There's reports of heavy gunfire between pro-Russian separatists and Ukrainian government forces as the latter initiates a "full-scale anti-terrorist operation."
After a week of armed occupations of government buildings, bomb threats, and hostage takings by pro-Russian separatists, Ukraine's government announced late yesterday evening that the deadline to disarm has passed. Interim President Oleksandr Turchynov said, "Tonight an anti-terrorist operation began in the north of Donetsk [region]. It will be conducted step-by-step, responsibly, deliberately. The goal of these actions, I want to underline, is to defend the citizens of Ukraine."
The Kyiv Post reports on the latest development that Ukrainian troops recaptured an airbase in Donetsk around 6:30p.m. local time, which is near the Russian border and is Ukraine's most populous region. Four separatists were killed in the skirmish. Writing live updates, the Post highlights:
5:54 p.m. First Deputy Prime Minister Vitaliy Yarema said several hundred armed Russian military soldiers are in Luhansk, Donetsk and Kharkiv oblasts who were covertly and gradually sent there over a long period of time …. "Right now, they've concentrated their strength in Krasniy Lyman, Horlivka, Kramatorsk and Slovyansk (all in Donetsk Oblast); the terrorists are committing violent acts against police officers and are taking over government buildings," said Yarema.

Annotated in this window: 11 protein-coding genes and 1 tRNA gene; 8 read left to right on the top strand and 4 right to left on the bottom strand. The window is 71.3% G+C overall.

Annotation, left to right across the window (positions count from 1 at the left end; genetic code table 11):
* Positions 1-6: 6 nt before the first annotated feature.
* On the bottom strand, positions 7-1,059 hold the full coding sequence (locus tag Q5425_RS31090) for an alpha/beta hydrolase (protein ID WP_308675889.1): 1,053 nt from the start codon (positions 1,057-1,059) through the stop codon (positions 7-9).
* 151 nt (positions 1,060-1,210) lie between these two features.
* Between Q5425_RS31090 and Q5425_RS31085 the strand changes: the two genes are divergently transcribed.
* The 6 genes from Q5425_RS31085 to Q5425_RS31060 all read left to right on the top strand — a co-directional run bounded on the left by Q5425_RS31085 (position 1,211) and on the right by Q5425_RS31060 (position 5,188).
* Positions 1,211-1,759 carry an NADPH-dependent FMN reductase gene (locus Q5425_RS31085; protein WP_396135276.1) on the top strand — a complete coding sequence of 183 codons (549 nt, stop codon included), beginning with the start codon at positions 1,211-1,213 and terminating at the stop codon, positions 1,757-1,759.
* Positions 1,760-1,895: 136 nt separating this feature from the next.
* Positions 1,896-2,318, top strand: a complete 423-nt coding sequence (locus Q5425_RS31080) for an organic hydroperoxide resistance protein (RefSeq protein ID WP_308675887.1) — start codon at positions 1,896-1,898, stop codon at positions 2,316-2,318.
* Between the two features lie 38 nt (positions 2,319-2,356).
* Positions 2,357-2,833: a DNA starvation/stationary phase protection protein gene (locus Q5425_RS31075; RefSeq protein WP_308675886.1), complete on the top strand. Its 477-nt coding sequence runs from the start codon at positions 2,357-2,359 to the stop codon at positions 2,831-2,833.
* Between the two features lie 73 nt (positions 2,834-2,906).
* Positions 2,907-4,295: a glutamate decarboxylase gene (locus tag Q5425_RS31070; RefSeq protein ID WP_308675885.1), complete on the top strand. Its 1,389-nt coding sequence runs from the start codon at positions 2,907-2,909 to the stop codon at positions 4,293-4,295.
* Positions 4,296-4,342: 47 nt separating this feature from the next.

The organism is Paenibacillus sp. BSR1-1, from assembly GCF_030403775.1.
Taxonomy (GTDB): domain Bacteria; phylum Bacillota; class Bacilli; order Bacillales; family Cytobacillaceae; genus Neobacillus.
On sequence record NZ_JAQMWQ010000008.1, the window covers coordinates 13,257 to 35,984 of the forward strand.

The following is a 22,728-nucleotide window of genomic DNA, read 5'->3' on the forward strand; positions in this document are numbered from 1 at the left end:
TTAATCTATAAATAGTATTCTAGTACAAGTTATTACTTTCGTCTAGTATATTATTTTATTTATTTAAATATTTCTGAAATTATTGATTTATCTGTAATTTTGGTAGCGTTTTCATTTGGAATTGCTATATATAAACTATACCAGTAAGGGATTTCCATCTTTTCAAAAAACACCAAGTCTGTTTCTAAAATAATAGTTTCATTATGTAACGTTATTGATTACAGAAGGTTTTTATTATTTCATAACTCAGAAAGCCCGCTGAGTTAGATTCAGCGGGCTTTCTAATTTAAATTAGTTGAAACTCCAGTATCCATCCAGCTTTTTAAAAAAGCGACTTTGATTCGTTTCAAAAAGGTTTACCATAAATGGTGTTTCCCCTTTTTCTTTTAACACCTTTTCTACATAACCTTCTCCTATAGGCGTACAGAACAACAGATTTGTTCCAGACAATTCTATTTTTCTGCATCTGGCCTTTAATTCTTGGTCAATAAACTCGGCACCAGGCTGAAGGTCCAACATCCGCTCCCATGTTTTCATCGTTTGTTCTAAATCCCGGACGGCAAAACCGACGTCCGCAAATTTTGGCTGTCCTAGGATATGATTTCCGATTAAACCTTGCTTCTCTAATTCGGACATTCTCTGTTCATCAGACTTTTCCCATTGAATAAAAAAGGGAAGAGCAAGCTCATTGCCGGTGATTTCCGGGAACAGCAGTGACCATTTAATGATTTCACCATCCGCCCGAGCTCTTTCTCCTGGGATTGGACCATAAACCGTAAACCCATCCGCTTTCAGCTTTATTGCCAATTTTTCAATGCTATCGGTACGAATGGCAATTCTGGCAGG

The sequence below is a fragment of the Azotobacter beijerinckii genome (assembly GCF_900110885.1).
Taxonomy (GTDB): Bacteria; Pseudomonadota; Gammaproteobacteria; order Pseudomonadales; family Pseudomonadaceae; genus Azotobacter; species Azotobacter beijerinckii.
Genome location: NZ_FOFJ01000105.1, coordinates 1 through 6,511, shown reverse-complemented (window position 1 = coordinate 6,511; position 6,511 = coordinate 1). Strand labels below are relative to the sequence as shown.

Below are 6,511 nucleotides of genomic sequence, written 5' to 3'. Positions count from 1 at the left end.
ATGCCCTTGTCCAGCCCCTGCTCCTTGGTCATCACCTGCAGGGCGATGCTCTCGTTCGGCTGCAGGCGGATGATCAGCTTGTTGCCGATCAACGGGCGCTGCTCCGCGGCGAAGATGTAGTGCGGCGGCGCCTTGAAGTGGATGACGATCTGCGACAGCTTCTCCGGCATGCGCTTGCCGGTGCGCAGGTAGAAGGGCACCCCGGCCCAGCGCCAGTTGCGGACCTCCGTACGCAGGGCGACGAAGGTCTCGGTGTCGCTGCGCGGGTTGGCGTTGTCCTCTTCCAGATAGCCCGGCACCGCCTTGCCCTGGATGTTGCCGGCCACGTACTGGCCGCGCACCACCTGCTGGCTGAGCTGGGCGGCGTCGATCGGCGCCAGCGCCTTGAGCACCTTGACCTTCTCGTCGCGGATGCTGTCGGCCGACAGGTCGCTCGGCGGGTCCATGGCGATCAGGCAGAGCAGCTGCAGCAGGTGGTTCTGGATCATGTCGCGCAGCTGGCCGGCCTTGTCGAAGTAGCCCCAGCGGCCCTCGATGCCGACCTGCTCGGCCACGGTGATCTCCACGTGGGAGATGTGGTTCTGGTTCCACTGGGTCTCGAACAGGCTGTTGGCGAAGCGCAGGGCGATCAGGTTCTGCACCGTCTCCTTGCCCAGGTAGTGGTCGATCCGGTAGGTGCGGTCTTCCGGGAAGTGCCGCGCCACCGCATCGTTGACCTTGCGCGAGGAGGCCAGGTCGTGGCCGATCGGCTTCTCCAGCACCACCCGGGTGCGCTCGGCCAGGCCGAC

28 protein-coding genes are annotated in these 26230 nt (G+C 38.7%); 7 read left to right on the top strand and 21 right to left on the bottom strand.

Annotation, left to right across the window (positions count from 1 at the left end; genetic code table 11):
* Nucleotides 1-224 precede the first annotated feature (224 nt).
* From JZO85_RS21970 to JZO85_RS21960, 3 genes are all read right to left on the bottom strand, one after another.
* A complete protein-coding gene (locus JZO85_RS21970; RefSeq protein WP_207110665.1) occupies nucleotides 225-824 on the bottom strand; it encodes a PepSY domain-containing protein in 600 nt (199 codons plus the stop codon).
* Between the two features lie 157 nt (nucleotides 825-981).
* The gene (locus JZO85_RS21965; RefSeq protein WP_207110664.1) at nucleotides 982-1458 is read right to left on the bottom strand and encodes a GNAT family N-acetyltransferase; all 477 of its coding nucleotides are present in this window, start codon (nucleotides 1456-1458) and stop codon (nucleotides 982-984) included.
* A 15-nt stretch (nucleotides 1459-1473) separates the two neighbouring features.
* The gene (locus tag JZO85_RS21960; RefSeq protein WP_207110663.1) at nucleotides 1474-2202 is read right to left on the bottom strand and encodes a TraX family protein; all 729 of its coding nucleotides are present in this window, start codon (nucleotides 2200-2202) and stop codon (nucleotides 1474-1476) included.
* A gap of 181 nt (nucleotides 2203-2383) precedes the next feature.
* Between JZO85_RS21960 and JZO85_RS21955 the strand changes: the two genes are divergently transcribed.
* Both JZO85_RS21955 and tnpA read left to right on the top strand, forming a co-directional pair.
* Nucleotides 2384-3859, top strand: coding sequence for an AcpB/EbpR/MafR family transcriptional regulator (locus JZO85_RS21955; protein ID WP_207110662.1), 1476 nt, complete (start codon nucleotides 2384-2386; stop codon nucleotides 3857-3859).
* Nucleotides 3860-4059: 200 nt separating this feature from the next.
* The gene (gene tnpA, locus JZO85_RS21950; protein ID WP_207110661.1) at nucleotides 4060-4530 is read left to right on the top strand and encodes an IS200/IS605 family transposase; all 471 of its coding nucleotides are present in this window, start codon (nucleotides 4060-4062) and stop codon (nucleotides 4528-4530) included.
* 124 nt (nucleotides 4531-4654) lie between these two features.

2:14 p.m. Ukraine's Deputy Defense Minister Petro Mehed said that his ministry has mobilized more than 90 percent of its resources, and activated 23 [regional] militia commissaries in response to the growing threat in the east.
CNN writes that "a National Guard battalion made up of 350 troops was sent to the Donetsk region from Kiev on Tuesday morning" and that "a CNN team… encountered a large Ukrainian military column traveling on roads leading from the city of Donetsk toward other towns in the region."
The militarized separatist forces have seized buildings in 10 localities. These include administrative buildings, police headquarters, and arms depots. They are demanding referendums for secession. Although the majority of residents in the east favor a unified Ukraine and the militants number only in the hundreds, they have have the same professional training as the masked forces that destabilized Crimea. An audio track purportedly caught separatists communicating with a "coordinator" in Russia "discussing strategy, weapon stockpiles, and requests for reinforcements."
NATO chief Anders Fogh Rasmussen called on Russia to "stop being part of the problem and start being part of the solution." The European Union is imposing new sanctions and the U.S. is considering more as well.
Read more Reason coverage of Ukraine here.